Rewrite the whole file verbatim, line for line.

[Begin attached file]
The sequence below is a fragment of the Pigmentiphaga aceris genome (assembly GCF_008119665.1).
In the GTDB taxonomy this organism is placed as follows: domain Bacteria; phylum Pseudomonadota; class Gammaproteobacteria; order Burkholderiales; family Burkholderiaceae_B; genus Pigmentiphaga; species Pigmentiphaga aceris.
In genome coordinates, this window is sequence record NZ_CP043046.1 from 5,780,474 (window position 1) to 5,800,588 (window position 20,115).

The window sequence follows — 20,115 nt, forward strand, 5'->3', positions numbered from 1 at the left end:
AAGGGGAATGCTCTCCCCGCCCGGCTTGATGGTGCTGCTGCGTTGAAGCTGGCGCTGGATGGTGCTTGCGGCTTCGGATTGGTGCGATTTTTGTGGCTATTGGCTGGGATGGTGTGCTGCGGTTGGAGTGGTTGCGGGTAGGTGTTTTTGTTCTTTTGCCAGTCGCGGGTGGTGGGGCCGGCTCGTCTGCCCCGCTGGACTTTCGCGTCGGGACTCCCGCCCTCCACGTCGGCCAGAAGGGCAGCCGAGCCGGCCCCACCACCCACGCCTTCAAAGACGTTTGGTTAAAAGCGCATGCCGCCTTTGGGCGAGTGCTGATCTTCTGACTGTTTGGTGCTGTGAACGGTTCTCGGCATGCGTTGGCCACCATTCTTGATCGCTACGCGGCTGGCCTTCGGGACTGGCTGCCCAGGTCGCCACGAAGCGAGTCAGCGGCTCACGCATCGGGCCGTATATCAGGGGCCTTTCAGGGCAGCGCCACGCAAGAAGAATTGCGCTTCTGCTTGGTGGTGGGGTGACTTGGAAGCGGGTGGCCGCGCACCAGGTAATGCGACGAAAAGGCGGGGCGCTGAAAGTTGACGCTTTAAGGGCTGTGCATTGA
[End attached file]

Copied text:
The sequence below is a fragment of the Pigmentiphaga aceris genome (assembly GCF_008119665.1).
In the GTDB taxonomy this organism is placed as follows: domain Bacteria; phylum Pseudomonadota; class Gammaproteobacteria; order Burkholderiales; family Burkholderiaceae_B; genus Pigmentiphaga; species Pigmentiphaga aceris.
In genome coordinates, this window is sequence record NZ_CP043046.1 from 5,780,474 (window position 1) to 5,800,588 (window position 20,115).

The window sequence follows — 20,115 nt, forward strand, 5'->3', positions numbered from 1 at the left end:
AAGGGGAATGCTCTCCCCGCCCGGCTTGATGGTGCTGCTGCGTTGAAGCTGGCGCTGGATGGTGCTTGCGGCTTCGGATTGGTGCGATTTTTGTGGCTATTGGCTGGGATGGTGTGCTGCGGTTGGAGTGGTTGCGGGTAGGTGTTTTTGTTCTTTTGCCAGTCGCGGGTGGTGGGGCCGGCTCGTCTGCCCCGCTGGACTTTCGCGTCGGGACTCCCGCCCTCCACGTCGGCCAGAAGGGCAGCCGAGCCGGCCCCACCACCCACGCCTTCAAAGACGTTTGGTTAAAAGCGCATGCCGCCTTTGGGCGAGTGCTGATCTTCTGACTGTTTGGTGCTGTGAACGGTTCTCGGCATGCGTTGGCCACCATTCTTGATCGCTACGCGGCTGGCCTTCGGGACTGGCTGCCCAGGTCGCCACGAAGCGAGTCAGCGGCTCACGCATCGGGCCGTATATCAGGGGCCTTTCAGGGCAGCGCCACGCAAGAAGAATTGCGCTTCTGCTTGGTGGTGGGGTGACTTGGAAGCGGGTGGCCGCGCACCAGGTAATGCGACGAAAAGGCGGGGCGCTGAAAGTTGACGCTTTAAGGGCTGTGCATTGA